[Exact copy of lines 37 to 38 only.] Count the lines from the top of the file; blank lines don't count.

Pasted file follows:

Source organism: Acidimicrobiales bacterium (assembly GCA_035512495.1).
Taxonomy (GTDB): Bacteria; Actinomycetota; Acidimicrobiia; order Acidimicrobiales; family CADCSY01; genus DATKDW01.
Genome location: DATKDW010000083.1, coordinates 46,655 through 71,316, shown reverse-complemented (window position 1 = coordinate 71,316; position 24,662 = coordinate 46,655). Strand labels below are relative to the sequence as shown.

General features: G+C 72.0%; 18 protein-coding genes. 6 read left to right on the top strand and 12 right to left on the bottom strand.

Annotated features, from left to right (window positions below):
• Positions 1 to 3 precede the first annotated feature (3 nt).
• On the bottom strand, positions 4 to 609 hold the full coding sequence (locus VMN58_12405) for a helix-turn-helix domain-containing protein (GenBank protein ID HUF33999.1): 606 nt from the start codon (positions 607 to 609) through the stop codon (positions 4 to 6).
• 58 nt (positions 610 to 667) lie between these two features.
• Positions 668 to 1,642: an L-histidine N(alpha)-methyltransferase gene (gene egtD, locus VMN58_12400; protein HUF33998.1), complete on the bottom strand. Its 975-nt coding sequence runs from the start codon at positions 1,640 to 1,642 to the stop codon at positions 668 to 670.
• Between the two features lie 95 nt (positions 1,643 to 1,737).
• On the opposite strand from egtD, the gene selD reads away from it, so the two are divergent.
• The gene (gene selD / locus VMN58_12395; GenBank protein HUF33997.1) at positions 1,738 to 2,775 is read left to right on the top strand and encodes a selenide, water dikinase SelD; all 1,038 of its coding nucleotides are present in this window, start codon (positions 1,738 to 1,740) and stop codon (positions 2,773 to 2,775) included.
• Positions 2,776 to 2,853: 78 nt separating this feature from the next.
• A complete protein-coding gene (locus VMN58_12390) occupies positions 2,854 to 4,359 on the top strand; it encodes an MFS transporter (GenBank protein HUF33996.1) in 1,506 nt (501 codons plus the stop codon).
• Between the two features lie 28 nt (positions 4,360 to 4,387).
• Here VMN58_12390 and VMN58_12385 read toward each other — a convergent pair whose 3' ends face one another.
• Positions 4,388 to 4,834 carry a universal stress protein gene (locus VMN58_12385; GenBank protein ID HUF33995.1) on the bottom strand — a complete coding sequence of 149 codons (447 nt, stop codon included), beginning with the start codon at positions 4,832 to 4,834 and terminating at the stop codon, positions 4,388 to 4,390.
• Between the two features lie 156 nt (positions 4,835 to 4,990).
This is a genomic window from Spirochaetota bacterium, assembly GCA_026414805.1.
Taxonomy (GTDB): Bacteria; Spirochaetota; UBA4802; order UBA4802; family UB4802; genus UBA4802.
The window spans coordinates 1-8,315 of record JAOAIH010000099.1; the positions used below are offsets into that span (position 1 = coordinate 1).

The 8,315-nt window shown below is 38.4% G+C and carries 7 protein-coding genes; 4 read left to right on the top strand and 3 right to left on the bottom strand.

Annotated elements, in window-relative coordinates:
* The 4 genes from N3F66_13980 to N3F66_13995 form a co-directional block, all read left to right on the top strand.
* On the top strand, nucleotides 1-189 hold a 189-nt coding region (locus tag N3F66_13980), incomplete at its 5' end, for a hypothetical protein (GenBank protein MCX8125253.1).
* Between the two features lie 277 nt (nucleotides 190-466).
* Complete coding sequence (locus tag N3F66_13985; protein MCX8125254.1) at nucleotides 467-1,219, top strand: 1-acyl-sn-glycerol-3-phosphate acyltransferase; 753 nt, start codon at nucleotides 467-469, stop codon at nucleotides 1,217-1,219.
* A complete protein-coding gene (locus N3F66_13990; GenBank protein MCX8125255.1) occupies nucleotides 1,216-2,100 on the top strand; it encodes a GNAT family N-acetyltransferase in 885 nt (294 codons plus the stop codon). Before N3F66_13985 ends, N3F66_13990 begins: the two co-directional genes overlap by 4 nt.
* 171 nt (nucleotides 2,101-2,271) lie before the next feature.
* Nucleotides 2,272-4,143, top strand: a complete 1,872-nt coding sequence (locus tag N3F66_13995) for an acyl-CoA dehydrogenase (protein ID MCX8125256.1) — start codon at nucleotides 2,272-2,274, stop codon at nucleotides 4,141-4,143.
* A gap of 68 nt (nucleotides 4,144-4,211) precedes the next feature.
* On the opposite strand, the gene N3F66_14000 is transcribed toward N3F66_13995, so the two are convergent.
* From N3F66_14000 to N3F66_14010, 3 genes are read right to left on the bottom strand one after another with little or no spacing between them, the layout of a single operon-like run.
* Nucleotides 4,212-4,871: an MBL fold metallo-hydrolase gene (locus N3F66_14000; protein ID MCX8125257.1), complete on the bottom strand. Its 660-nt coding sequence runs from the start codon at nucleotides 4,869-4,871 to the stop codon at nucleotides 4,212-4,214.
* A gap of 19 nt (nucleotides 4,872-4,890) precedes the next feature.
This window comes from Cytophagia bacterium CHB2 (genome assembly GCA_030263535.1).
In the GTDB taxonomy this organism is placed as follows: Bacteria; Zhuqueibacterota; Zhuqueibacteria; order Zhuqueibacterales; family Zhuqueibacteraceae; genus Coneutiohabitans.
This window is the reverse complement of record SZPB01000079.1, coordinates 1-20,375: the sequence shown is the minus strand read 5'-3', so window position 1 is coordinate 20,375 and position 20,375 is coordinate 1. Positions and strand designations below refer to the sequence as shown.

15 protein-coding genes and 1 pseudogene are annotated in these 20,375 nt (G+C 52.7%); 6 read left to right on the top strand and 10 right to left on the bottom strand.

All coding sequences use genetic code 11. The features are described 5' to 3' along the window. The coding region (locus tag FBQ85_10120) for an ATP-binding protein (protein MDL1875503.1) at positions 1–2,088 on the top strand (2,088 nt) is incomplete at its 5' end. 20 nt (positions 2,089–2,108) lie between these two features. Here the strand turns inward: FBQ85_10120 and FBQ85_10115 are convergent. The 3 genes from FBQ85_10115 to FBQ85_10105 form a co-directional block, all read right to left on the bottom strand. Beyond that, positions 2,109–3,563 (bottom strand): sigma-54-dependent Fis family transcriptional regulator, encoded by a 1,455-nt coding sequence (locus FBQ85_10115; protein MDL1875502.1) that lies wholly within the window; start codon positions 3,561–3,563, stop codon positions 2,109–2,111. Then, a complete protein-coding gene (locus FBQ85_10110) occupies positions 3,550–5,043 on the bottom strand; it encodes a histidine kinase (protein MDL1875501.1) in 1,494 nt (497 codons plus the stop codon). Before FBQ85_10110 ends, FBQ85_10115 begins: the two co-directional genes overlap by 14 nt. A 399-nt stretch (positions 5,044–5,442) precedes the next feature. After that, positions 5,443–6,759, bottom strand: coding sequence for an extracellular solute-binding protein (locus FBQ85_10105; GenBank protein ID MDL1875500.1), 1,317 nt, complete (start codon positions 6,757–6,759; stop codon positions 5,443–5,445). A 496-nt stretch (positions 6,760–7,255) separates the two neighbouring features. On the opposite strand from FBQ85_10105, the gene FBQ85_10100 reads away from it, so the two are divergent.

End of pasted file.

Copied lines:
In the GTDB taxonomy this organism is placed as follows: Bacteria; Zhuqueibacterota; Zhuqueibacteria; order Zhuqueibacterales; family Zhuqueibacteraceae; genus Coneutiohabitans.
This window is the reverse complement of record SZPB01000079.1, coordinates 1-20,375: the sequence shown is the minus strand read 5'-3', so window position 1 is coordinate 20,375 and position 20,375 is coordinate 1. Positions and strand designations below refer to the sequence as shown.